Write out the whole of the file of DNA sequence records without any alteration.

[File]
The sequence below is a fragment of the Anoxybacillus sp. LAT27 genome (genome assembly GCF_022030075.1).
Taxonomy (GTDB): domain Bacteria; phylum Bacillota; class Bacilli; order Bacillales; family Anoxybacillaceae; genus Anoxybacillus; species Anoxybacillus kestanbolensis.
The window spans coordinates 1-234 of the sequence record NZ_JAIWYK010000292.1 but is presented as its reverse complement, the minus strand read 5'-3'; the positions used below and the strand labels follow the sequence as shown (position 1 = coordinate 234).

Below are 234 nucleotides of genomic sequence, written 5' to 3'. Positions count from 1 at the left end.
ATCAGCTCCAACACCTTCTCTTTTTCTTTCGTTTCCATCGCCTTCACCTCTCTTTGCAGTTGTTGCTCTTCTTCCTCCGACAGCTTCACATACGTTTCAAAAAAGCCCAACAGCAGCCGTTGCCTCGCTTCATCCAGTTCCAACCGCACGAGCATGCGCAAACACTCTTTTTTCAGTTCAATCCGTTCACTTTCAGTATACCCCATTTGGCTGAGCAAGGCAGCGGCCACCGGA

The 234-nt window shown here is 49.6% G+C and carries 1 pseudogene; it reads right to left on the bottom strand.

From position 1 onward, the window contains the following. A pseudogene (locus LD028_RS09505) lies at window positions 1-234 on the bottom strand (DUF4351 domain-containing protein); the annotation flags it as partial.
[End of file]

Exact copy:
The sequence below is a fragment of the Anoxybacillus sp. LAT27 genome (genome assembly GCF_022030075.1).
Taxonomy (GTDB): domain Bacteria; phylum Bacillota; class Bacilli; order Bacillales; family Anoxybacillaceae; genus Anoxybacillus; species Anoxybacillus kestanbolensis.
The window spans coordinates 1-234 of the sequence record NZ_JAIWYK010000292.1 but is presented as its reverse complement, the minus strand read 5'-3'; the positions used below and the strand labels follow the sequence as shown (position 1 = coordinate 234).

Below are 234 nucleotides of genomic sequence, written 5' to 3'. Positions count from 1 at the left end.
ATCAGCTCCAACACCTTCTCTTTTTCTTTCGTTTCCATCGCCTTCACCTCTCTTTGCAGTTGTTGCTCTTCTTCCTCCGACAGCTTCACATACGTTTCAAAAAAGCCCAACAGCAGCCGTTGCCTCGCTTCATCCAGTTCCAACCGCACGAGCATGCGCAAACACTCTTTTTTCAGTTCAATCCGTTCACTTTCAGTATACCCCATTTGGCTGAGCAAGGCAGCGGCCACCGGA

The 234-nt window shown here is 49.6% G+C and carries 1 pseudogene; it reads right to left on the bottom strand.

From position 1 onward, the window contains the following. A pseudogene (locus LD028_RS09505) lies at window positions 1-234 on the bottom strand (DUF4351 domain-containing protein); the annotation flags it as partial.